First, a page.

|Flagrant foul: Glen ‘Big Baby’ Davis drops his pants||01.19.12 at 10:23 am ET|
When babies don’t agree with something, they cry. When Big Baby doesn’t agree with something, he pulls his pants down (he’s already tried the crying route, and it didn’t go over too well). Former Celtics forward Glen Davis pulled a Psycho Steve Lyons and dropped trou in the midst of a game — protesting an admittedly bad call during the Magic’s 85-83 overtime loss to the Spurs. Watch carefully. It happens about five seconds in. As Celtics head coach Doc Rivers said Thursday morning on WEEI, thank God this didn’t happen in the jock strap era.
|NBA Offseason Review: Southwest Division||12.21.11 at 5:28 pm ET|
Given the drama (and comedy) that was the NBA lockout, the ensuing free agency frenzy and the vetoed trade by a commissioner of a group of owners who was acting as the general manager of an individual team that is owned by that same group of owners, it’s easy to get confused about who landed where. This is the third of six daily division-by-division reviews leading up to opening day.
2010-11 record: 43-39
2010-11 standing: 5th in Southwest Division
NBA draft picks: 14. Marcus Morris; 20. Donatas Motiejunas; 38. Chandler Parsons
Key additions: Samuel Dalembert (free agent); Jonny Flynn (trade); Jeremy Lin (FA)
Key substractions: Yao Ming (retired); Chuck Hayes (free agent); Brad Miller (trade)
2011-12 starters: PG Kyle Lowry; SG Kevin Martin; SF Chase Budinger; PF Luis Scola; C Dalembert
2011-12 wins over/under (sportsbook.com): 34.5
2011-12 prediction: 35-31
2010-11 record: 46-36
2010-11 standing: 4th in Southwest Division; lost Western Conference semifinals to Thunder, 4-3
NBA draft picks: 49. Josh Selby
Key additions: Brian Skinner (free agent); Jeremy Pargo (FA)
Key substractions: Shane Battier (free agent); Leon Powe (FA)
2011-12 starters: PG Mike Conley; SG O.J. Mayo; SF Rudy Gay; PF Zach Randolph; C Marc Gasol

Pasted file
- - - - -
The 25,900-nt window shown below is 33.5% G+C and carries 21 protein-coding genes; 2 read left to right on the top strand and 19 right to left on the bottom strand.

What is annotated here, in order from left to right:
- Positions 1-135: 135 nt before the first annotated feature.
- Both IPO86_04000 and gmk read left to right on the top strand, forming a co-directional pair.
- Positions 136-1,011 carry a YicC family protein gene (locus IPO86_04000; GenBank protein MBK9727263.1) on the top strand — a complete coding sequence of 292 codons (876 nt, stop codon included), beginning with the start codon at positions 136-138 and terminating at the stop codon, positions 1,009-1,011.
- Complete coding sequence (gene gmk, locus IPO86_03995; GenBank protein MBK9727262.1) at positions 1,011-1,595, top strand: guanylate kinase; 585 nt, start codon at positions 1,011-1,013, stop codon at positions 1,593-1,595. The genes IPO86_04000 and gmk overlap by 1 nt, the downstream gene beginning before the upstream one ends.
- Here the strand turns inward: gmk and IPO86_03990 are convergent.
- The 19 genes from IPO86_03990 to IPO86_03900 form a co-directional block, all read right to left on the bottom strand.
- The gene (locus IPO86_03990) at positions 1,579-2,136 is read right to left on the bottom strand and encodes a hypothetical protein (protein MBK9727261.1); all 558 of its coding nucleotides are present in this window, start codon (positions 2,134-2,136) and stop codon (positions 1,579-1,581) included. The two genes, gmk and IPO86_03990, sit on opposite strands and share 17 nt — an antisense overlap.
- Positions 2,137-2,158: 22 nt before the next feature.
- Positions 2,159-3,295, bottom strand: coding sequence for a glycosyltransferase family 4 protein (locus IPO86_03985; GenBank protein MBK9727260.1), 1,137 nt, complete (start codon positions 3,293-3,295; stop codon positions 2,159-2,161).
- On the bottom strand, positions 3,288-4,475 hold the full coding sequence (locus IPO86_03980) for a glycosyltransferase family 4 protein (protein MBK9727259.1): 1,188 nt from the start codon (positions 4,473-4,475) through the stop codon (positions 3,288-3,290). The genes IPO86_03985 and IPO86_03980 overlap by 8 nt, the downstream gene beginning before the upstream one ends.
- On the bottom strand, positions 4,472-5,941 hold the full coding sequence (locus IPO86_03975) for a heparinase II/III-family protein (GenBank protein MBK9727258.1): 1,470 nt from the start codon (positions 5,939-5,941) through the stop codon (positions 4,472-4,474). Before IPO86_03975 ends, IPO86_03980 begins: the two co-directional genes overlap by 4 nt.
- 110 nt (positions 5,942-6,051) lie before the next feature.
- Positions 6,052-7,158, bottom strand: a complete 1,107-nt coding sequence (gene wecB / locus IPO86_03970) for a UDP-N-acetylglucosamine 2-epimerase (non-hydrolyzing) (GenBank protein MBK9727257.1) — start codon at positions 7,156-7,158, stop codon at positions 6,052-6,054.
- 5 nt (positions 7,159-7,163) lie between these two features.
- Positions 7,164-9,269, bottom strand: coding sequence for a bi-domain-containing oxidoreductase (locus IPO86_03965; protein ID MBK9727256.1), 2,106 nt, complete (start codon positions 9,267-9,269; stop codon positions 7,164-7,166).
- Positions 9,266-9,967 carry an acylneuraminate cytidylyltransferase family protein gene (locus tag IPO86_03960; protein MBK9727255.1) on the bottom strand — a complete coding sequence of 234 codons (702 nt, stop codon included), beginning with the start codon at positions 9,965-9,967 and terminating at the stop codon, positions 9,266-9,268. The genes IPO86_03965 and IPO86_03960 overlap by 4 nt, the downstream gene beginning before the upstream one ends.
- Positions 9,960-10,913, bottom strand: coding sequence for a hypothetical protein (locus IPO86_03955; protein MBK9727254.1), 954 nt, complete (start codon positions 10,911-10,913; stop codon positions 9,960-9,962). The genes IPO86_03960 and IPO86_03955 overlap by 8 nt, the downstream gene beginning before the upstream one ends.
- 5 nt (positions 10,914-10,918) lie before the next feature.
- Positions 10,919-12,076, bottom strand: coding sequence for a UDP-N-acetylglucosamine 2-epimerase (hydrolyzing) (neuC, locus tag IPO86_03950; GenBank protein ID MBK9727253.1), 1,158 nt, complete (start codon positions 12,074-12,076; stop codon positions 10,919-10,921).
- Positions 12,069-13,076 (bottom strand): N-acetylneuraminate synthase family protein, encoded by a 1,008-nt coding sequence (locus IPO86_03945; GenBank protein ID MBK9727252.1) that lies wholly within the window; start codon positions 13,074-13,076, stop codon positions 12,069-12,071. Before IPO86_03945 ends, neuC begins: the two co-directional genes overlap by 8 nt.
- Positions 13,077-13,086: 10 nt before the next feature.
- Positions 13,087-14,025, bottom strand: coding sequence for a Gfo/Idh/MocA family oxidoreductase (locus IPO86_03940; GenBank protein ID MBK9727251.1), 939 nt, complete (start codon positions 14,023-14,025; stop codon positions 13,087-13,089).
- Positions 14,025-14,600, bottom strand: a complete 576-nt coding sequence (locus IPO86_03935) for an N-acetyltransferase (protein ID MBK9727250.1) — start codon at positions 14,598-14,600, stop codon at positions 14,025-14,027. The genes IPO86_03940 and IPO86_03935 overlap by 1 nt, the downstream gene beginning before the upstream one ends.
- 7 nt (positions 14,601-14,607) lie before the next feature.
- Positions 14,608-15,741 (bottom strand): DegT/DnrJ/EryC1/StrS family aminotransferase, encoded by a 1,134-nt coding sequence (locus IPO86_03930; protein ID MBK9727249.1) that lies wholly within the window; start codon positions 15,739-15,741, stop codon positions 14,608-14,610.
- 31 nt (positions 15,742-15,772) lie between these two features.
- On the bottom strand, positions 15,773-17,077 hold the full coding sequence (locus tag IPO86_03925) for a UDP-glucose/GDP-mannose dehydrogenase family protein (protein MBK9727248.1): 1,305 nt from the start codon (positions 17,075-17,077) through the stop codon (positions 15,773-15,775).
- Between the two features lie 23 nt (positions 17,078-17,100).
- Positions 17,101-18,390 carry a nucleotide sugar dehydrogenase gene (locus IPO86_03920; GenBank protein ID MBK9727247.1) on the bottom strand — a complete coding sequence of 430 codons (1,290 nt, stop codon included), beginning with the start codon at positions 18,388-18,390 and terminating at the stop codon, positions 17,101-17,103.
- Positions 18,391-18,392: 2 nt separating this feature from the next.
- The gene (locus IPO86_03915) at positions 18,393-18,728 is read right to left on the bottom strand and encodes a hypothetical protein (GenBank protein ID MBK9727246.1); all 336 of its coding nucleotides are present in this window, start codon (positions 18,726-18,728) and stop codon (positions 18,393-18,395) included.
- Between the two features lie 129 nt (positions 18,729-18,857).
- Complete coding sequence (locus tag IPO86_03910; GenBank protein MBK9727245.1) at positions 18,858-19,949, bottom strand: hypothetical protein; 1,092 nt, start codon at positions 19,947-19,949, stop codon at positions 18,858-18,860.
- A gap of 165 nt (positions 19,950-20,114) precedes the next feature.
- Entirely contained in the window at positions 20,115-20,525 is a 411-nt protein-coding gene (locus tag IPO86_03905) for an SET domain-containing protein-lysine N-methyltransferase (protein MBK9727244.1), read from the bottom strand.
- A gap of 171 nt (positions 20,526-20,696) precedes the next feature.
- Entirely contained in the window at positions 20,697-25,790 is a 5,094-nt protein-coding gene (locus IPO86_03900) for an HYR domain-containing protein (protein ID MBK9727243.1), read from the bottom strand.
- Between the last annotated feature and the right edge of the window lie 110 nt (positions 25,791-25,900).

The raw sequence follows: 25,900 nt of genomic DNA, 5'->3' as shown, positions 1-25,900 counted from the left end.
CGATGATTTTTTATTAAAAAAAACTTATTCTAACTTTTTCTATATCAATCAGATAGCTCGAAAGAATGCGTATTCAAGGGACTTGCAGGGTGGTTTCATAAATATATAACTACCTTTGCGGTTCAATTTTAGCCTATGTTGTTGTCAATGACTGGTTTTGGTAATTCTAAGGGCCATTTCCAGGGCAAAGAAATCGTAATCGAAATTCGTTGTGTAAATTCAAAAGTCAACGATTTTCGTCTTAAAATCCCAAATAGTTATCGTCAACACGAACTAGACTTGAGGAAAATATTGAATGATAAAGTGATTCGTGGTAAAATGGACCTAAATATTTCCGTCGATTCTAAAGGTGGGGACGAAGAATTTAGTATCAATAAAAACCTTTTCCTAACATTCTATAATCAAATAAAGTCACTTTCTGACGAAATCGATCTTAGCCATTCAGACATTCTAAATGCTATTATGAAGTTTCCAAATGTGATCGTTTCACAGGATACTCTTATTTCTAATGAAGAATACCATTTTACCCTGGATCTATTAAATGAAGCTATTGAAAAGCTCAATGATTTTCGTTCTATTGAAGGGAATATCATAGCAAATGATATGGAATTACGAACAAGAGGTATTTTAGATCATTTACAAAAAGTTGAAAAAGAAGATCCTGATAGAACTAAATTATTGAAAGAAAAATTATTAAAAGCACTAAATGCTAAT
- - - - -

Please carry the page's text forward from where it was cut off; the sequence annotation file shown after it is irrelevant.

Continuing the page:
2011-12 wins over/under (sportsbook.com): 36.5
2011-12 prediction: 38-28
|Three-Pointer: Rajon Rondo and ‘coach’s porn’||04.01.11 at 12:34 am ET|
What a difference a game makes.
The Celtics had been reeling, losing seven of their last 12 games and nearly falling to third place behind the Bulls and Heat in the Eastern Conference — inspiring concerns about everything from the physical health of both O’Neals to the mental health of their start point guard.
But the Celtics also hadn’t played a contender in the last 12 games, or since Feb. 13 for that matter. The Celtics have proven themselves plenty over the last four seasons — as NBA champions in 2008 and as underdog runners-up in 2010 — but entering Thursday night’s game in San Antonio they found themselves needing to prove themselves once again.
After the trade of Kendrick Perkins and following a 5-7 record with the East’s No. 1 seed on the line, can the Celtics still compete with the NBA’s best? After a 107-97 victory against the league-leading Spurs (57-18) on the road without a healthy center, the answer was clear. (The complete game recap can be found here.)
Among the Spurs, Lakers, Mavericks, Bulls and Heat, only Chicago can match the Celtics’ performance against the NBA elite. Here are their records in games against each other:
- Celtics: 8-4
- Bulls: 8-4
- Spurs: 7-6
- Mavericks: 6-6
- Lakers: 4-7
- Heat: 3-9
The Celtics now boast a .667 winning percentage against the league’s five other major NBA title contenders, and two of their four losses to those teams came against a Mavericks team that the C’s likely won’t face again, even if they were to return to the NBA Finals.
There’s plenty of points to take from Thursday night’s Celtics victory. Here are three of them:
|Fast Break: Rajon Rondo, Celtics kick Spurs||03.31.11 at 10:38 pm ET|
Paul Pierce and Kevin Garnett also eclipsed 20 points and Glen Davis netted 16 points off the bench for the Celtics (52-22). While Jermaine O’Neal returned after nearly three months to score five points in 11 minutes, Celtics starting center Nenad Krstic left the game with a “right knee injury” and did not return.
WHAT WENT RIGHT
Pierce and Rondo asserting themselves: Pierce scored 12 first-quarter points to keep the Celtics competitive despite allowing 33 first-quarter points, and Rondo sparked a 14-3 run to close the third quarter as the C’s established a 77-70 lead entering the fourth quarter. In all, Pierce and Rondo took 36 shots, making 19 of them. Rondo was so good, even his jump shots were falling, causing the Spurs coaching staff to toss their hands up in disgust.